TCS Daily

Lame Ducks, Lame Hawks?

By Andrew W. Smith - November 16, 2007 12:00 AM

It was not so many years ago that another "lame duck" president, facing a hostile Congress and a United Nations Security Council veto, launched an air war. In March of 1999, President Bill Clinton had 22 months remaining in his final term. Both houses of Congress were vehemently opposed to the Administration, so much so that the House of Representatives had recently made Clinton only the second president to be impeached. Russia, on the Security Council, was certain to veto any resolution for action against Russia's "little brothers", the Serbs.

Nonetheless, invoking the support of NATO, Clinton waged a 78-day air war on Serbia over the issue of Kosovo, and by the time the bombs stopped dropping, Congress had done as it usually does and capitulated to the Commander-in-Chief, funding the operations with money to spare.

This was the trend through the 1990s. It is mistaken for a placid period, but the military missions came one after another: Somalia, Haiti, Bosnia, Kosovo, plus many strikes on Iraq, attacks against Afghanistan and Sudan, and a major show of force off Taiwan. All while the United States Armed Forces was being hacked to half its 1992 size, leaving a rump of the Cold War army that would have to improvise and take up the new war against Islamic fascism as of 2001. Congress might as well have stayed home. The Clinton Administration ordered half a dozen military actions citing UN resolutions or NATO support, but without the advance approval of Congress, and often over Congressional opposition.

The Bush Administration, for all the Iraq resolution rejections at the UN Security Council, did seek and receive prior Congressional consent for the Afghanistan and Iraq wars, in the 2001 and 2002 "Authorization for Use of Military Force" resolutions, on top of the standing Iraq Liberation Act of 1998.

Of course, the aerial campaigns of the 1990s are an order of magnitude or two down from the full-scale, "boots-on-the-ground", regime-changing wars of today, but it is mainly '90s-style air strikes that are being considered for Iran.

The most pertinent U.S. law in the Iran case may be the 1973 War Powers Act. It was passed by a radicalized, post-Vietnam Congress, overriding a veto by President Richard Nixon, and was intended to restrict the role of Commander-in-Chief. But it actually codified the principle that a president can order military action without Congressional authorization, requiring only that the president seek approval within 60 days -- assuming the operation has lasted that long -- and report to Congress within 48 hours.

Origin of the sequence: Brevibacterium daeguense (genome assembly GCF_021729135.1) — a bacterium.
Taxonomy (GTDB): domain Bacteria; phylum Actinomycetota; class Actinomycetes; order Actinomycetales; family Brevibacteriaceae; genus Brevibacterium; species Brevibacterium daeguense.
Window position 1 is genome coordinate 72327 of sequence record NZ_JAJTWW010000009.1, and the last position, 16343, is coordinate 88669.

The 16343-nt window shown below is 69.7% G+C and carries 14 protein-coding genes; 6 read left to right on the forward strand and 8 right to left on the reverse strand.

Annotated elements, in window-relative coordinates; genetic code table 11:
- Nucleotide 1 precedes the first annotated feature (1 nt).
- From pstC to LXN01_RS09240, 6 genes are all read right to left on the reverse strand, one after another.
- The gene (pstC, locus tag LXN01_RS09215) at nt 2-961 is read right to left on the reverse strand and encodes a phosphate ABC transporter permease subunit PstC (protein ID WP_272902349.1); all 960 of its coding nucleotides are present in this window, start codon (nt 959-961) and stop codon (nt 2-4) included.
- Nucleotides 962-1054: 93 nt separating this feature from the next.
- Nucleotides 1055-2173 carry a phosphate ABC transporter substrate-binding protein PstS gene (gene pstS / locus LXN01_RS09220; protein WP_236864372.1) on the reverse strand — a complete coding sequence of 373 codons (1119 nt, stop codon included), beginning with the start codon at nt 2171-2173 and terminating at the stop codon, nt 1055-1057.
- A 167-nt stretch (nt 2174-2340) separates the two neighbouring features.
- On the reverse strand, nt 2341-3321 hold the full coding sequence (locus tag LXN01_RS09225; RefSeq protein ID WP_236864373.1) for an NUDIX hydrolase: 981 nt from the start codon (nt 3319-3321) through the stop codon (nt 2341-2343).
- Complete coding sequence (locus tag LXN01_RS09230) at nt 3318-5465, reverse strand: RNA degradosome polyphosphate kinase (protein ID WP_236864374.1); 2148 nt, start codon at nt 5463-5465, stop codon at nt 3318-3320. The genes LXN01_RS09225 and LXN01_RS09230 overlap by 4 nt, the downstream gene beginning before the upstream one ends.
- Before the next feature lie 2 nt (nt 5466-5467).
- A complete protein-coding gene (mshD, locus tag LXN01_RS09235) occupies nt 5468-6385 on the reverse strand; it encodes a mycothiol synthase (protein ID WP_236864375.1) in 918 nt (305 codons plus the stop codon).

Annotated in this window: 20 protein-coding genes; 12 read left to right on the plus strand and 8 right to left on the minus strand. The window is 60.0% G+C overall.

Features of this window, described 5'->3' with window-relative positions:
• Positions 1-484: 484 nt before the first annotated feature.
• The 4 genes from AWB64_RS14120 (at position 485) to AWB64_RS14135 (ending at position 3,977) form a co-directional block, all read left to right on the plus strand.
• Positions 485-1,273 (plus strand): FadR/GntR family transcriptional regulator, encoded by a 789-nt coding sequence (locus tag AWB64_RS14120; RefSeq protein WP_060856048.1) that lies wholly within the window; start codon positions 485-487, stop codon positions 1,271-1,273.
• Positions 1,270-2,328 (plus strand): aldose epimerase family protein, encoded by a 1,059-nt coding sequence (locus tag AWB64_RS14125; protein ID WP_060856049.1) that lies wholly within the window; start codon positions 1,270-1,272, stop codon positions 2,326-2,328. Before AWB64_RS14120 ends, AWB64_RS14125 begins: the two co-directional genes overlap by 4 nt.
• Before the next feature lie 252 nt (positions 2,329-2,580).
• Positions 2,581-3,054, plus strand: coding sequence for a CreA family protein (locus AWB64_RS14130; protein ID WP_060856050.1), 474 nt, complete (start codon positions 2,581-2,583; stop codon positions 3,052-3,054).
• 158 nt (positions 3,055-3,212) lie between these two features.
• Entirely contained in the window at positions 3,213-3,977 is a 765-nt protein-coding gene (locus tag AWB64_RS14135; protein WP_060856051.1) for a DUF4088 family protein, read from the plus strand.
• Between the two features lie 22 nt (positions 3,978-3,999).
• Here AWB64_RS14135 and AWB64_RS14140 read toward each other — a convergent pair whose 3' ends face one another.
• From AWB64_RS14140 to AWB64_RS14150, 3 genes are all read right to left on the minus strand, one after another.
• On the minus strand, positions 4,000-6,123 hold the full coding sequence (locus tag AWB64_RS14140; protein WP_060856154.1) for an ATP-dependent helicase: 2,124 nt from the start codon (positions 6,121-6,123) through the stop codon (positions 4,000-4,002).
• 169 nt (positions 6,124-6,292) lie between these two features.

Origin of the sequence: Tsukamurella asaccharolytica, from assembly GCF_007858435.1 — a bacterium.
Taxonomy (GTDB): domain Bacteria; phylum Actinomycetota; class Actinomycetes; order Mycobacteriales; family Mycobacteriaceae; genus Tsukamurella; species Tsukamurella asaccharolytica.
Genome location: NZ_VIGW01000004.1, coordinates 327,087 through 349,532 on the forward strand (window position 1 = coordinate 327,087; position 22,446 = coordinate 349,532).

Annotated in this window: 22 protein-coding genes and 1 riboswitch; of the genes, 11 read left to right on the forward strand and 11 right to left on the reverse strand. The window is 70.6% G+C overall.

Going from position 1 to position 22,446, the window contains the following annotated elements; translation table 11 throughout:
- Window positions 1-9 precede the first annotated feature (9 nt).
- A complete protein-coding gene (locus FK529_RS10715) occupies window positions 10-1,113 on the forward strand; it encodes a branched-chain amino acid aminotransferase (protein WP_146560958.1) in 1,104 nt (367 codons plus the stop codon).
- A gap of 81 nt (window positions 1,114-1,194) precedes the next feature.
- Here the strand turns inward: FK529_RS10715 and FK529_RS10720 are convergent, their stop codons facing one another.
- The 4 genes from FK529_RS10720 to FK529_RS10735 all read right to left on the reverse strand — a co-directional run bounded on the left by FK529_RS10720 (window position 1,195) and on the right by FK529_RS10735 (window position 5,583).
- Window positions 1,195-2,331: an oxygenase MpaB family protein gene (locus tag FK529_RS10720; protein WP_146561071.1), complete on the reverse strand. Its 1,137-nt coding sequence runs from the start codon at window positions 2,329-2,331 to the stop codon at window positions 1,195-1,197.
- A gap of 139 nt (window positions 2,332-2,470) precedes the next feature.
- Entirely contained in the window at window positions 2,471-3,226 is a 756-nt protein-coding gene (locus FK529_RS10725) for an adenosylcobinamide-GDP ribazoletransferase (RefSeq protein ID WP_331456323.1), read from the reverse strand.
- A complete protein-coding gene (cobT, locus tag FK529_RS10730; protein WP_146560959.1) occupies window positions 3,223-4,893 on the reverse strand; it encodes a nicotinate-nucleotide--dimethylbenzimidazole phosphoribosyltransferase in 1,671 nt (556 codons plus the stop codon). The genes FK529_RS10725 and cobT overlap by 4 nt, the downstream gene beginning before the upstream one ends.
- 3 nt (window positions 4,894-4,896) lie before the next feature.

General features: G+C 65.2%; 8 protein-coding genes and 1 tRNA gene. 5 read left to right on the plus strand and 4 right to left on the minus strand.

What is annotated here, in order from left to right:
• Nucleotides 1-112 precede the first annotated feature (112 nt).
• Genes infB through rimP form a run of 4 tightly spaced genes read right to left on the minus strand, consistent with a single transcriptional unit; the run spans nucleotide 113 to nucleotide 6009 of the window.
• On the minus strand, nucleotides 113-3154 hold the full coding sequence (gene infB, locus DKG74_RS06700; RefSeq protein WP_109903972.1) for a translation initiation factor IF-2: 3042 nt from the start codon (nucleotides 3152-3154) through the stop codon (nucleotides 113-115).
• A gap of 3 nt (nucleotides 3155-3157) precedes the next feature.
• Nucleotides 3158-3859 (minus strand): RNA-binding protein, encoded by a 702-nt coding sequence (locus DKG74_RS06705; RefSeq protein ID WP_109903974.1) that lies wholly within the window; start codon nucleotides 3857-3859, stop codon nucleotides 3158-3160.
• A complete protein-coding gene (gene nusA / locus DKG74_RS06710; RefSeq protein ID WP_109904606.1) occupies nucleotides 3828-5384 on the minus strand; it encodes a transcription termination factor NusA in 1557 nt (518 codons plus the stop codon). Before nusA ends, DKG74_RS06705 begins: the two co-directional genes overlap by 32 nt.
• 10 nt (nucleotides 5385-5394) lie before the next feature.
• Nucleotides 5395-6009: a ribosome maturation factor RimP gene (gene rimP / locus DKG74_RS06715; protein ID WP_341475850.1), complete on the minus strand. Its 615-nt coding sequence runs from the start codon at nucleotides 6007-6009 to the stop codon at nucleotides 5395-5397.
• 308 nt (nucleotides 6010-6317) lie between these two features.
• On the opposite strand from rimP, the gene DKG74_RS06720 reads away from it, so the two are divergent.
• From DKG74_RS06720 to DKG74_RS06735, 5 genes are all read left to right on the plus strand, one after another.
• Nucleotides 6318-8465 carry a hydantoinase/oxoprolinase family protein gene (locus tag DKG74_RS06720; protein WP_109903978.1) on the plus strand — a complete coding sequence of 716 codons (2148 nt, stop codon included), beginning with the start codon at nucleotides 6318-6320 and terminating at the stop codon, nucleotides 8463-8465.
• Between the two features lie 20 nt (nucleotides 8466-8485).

Presidents since Nixon have tended to take a dim view of the War Powers Act -- Clinton called it "constitutionally defective" -- but it remains the most explicit expression in law of the Congressional view on war powers.

If this is a sullying of the U.S. Constitution, it is one with a long and respectable pedigree. The United States has used military force a couple hundred times in its couple of centuries; the majority of those deployments have lacked Congressional consent, and only five times has Congress actually declared war as per the Constitution. The subordination of Congress, in its current form, started with President Harry Truman in 1950, and subsequent administrations have entrenched the practice of committing U.S. forces first and asking for permission later, if at all.

Part of the rationale for this is legitimate enough: The necessity of immediate action or an element of surprise. Weeks and months of public hearings, debates, and votes on a military mission do let the cat out of the bag. But the motivations are also less noble. Congresses are often hostile to the executive branch and likely to automatically refuse approval for "the president's war", administrations tend to view Congress as a second-rate institution on matters of war and peace, and Congresses can be divided, not to mention loathe to claim responsibility for risky missions. So presidents often invoke the fullest interpretation of the Commander-in-Chief mantle, and order an operation unilaterally, Congress notwithstanding.

Congress can be expected to claim that the road to Iran must run through Capitol Hill, as in the November 1 letter to the President from 30 anti-war Senators, but the War Powers Act and a stack of case history -- much of it added by the previous, Democratic presidency -- is not on its side.

We would be getting ahead of ourselves to assume there will necessarily be an Iran attack. The Bush Administration has yet to go beyond the perfunctory "all options are on the table" statements, after all. But the question is effectively the President's to decide. He will order strikes on Iran or not, and his lame duck status, the disposition of Congress, and the vetos on the UN Security Council will have much less to do with it than his judgement of the costs of action and inaction.

Andrew W. Smith is a new Oklahoman from Nova Scotia, Canada, and can be found at .


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